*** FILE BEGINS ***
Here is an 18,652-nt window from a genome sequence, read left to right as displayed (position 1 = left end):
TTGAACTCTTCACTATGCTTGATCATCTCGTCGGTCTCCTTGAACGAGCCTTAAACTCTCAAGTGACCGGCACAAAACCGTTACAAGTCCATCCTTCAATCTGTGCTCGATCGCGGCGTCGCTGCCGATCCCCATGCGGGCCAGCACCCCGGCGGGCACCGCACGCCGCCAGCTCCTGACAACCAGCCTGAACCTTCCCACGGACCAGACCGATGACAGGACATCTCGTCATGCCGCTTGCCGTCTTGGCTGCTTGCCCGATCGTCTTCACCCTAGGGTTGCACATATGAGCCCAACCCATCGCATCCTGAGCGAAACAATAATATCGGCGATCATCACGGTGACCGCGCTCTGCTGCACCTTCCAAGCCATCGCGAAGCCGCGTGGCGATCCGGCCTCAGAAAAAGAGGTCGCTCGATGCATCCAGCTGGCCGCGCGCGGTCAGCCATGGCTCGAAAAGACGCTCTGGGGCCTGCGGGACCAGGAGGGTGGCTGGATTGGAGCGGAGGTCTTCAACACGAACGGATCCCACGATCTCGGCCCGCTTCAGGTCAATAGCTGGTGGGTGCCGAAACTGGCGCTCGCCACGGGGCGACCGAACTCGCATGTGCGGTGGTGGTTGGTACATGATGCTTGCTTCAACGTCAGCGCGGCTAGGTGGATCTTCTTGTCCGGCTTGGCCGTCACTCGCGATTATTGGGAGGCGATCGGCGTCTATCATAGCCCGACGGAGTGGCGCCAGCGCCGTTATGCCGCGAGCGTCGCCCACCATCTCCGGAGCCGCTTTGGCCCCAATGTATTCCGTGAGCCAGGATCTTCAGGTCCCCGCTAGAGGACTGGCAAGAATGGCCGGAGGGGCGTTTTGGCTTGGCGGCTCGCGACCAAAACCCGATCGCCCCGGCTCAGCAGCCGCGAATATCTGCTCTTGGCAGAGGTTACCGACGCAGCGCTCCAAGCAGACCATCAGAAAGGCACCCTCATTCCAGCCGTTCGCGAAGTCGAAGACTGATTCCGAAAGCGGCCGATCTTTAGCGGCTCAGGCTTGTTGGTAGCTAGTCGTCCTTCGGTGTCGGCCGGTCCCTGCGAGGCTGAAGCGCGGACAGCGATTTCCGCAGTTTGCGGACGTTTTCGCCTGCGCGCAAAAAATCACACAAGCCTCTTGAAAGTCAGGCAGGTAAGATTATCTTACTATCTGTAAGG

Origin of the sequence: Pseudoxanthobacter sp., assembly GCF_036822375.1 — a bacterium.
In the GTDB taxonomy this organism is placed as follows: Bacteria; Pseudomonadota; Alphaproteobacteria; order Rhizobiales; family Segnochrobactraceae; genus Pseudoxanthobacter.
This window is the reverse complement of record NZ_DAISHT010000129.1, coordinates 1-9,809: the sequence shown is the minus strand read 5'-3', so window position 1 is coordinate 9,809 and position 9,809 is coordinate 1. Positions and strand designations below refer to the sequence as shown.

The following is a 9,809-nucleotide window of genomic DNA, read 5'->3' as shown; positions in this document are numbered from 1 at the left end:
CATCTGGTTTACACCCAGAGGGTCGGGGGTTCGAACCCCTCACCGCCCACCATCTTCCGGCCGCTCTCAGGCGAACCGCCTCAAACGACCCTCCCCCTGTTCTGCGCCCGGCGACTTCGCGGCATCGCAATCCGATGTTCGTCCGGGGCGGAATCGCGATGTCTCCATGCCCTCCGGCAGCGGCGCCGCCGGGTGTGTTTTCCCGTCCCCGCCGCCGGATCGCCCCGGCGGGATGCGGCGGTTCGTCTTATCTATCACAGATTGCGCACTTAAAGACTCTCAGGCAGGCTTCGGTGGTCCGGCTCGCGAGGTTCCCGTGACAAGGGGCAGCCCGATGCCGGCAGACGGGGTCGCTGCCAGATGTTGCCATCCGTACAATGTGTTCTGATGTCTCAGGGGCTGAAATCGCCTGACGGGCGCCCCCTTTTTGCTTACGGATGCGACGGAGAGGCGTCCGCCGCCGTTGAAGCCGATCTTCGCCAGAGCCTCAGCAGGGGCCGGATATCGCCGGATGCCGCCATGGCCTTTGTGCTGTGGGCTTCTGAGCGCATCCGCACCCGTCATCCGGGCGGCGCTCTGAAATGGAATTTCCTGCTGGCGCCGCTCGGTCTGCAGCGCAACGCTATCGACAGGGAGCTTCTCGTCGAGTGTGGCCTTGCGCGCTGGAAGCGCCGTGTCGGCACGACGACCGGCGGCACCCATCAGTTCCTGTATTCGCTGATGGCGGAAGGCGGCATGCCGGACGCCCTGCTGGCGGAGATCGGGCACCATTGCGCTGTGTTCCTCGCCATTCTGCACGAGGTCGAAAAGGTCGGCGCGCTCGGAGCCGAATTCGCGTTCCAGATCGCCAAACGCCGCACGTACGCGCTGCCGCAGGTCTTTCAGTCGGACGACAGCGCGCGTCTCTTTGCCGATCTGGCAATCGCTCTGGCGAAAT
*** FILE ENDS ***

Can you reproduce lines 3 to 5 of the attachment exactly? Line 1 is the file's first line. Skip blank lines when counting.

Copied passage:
Origin of the sequence: Pseudoxanthobacter sp., assembly GCF_036822375.1 — a bacterium.
In the GTDB taxonomy this organism is placed as follows: Bacteria; Pseudomonadota; Alphaproteobacteria; order Rhizobiales; family Segnochrobactraceae; genus Pseudoxanthobacter.
This window is the reverse complement of record NZ_DAISHT010000129.1, coordinates 1-9,809: the sequence shown is the minus strand read 5'-3', so window position 1 is coordinate 9,809 and position 9,809 is coordinate 1. Positions and strand designations below refer to the sequence as shown.